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The University of Southampton


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In March 2010, the University became a Stonewall 'Diversity Champion', demonstrating our dedication to all staff, regardless of gender and sexual orientation. This is also reflected in Stonewall's 'Gay by Degree' guide, which aims to help LGBT+ university applicants in choosing a friendly environment where they can study.

As part of our membership of the programme, Stonewall has offered continual guidance to improve our provision for LGBT+ equality, and networking opportunities to discuss our LGBT+ equality strategy with colleagues from other universities and organisations.

Stonewall Diversity Champion


The University of Southampton has a LGBT Network formed in July 2010 by around 30 LGBT staff that came together to share their ideas to support each other, and to work with the University for improved recognition and support. With backing from the Diversity Team and key leaders, the Network has become a successful group which meets regularly to discuss issues its members have encountered, and develop strategies to address them. They also hold regular social gatherings.


We welcome anyone from any gender or sexual minority, and even allies who wish to support our community. Our aim is to provide an inclusive and safe space for LGBT+ students to socialise with one another, allowing them the freedom to discover and express who they are free from judgement.

LGBTQ+ Society

LGBT awareness and acceptance are taken very seriously in the School of Chemistry and LGBT is represented on our Equality, Diversity and Inclusivity team, on which the Head of Chemistry Professor Jon Essex is a member.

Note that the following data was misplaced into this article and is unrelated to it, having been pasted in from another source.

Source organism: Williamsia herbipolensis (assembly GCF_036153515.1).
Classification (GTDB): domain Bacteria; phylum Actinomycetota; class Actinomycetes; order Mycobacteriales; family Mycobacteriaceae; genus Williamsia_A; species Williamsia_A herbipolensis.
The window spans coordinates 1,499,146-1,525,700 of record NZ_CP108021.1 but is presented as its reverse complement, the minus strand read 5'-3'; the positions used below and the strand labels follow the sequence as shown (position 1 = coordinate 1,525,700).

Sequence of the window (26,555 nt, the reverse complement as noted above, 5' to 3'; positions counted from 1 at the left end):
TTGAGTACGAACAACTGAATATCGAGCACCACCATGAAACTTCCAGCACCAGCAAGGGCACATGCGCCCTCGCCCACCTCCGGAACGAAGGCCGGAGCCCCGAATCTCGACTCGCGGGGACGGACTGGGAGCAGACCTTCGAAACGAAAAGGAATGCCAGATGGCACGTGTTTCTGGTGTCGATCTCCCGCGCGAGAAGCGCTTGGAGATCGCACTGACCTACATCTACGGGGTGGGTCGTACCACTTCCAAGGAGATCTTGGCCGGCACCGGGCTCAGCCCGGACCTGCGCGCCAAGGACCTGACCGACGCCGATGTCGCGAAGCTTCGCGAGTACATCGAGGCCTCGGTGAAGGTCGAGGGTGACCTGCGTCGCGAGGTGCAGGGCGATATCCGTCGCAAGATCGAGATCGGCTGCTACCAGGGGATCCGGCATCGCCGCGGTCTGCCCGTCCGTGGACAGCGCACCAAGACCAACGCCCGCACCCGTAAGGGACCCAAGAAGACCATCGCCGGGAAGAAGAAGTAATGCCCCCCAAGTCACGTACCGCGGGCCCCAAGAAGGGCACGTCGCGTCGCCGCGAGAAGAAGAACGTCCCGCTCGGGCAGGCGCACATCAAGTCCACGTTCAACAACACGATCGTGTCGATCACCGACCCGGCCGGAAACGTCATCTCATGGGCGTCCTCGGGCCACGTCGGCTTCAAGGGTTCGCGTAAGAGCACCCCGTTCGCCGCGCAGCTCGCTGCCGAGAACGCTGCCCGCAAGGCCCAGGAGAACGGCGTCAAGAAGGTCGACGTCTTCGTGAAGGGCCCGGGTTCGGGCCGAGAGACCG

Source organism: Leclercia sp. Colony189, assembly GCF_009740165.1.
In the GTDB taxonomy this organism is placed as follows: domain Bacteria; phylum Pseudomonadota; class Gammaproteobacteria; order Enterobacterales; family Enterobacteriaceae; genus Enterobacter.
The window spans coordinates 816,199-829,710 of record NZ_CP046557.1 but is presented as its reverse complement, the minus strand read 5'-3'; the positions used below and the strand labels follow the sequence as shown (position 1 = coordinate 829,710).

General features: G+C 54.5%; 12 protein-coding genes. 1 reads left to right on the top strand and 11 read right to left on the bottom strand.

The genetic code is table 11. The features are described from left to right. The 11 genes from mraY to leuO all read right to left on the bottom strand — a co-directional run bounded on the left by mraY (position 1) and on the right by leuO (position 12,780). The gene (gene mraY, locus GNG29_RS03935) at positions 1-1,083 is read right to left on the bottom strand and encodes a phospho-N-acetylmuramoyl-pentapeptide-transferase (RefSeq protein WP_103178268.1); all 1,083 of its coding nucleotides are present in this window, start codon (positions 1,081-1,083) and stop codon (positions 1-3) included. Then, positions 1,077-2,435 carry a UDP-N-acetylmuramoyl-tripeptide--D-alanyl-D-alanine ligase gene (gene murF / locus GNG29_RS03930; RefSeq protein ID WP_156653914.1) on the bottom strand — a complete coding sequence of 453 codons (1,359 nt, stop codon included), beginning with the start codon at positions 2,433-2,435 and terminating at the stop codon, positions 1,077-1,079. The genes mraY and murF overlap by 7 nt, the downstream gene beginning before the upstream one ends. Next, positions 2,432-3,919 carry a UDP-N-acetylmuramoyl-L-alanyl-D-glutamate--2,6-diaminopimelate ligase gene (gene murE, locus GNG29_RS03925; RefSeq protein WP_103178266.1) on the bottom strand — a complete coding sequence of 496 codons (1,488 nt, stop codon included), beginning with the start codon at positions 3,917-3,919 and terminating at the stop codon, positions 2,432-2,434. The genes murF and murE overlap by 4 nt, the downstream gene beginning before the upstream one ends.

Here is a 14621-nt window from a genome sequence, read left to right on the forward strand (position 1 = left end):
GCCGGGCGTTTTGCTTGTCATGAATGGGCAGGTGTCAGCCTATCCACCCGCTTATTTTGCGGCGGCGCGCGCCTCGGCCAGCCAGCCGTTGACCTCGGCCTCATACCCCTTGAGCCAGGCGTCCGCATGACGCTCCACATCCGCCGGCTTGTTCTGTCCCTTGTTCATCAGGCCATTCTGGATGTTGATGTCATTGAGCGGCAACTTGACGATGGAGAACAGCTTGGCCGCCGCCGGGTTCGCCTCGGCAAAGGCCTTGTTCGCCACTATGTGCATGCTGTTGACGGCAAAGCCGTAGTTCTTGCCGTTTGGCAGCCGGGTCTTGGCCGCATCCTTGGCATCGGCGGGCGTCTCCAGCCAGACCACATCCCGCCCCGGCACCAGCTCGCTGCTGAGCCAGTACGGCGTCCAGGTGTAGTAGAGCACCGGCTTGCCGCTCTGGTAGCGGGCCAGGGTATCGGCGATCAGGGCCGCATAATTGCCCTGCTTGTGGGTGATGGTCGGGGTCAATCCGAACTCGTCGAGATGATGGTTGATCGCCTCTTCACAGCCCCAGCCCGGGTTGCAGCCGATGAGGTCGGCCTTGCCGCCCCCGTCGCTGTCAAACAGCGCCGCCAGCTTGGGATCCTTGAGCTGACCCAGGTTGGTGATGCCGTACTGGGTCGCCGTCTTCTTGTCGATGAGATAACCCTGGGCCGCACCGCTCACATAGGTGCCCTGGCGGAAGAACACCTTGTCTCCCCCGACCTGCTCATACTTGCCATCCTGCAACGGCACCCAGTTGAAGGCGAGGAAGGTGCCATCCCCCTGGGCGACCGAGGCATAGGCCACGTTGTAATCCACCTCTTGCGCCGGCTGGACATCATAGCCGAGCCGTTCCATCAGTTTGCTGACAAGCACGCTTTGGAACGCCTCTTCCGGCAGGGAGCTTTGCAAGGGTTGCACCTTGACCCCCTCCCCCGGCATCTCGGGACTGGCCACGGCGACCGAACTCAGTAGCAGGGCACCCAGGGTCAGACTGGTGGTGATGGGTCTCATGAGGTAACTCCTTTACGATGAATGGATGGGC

Alex Maryan-Instone

Alex Maryan-Instone completed his PhD in Chemistry at Southampton

"It's really important to raise awareness that Chemistry is a career for everyone, not just the outdated stereotype of straight white men in white coats. I know some LGBT students are concerned about whether they will be happy here but I believe that everyone is accepted and respected for what they are at Southampton. Plenty of scientists are gay but not many have come out. Of course, there's no obligation for them to talk about their sexual orientation but some LGBT students say they would appreciate role models to give them reassurance and inspiration and as well as the confidence that they won't be discriminated against. While, we must guard against being complacent, I believe the department at Southampton values all its staff and students, regardless of gender, colour, religion or sexuality."



Royal Society of Chemistry LGBT+ Toolkit

This kit provides the tools for everyone to take part in positive change.

LGBT+ toolkit

Our LGBT+ contact if you wish to discuss any issues is Dr Paul Duckmanton

Dr Paul Duckmanton
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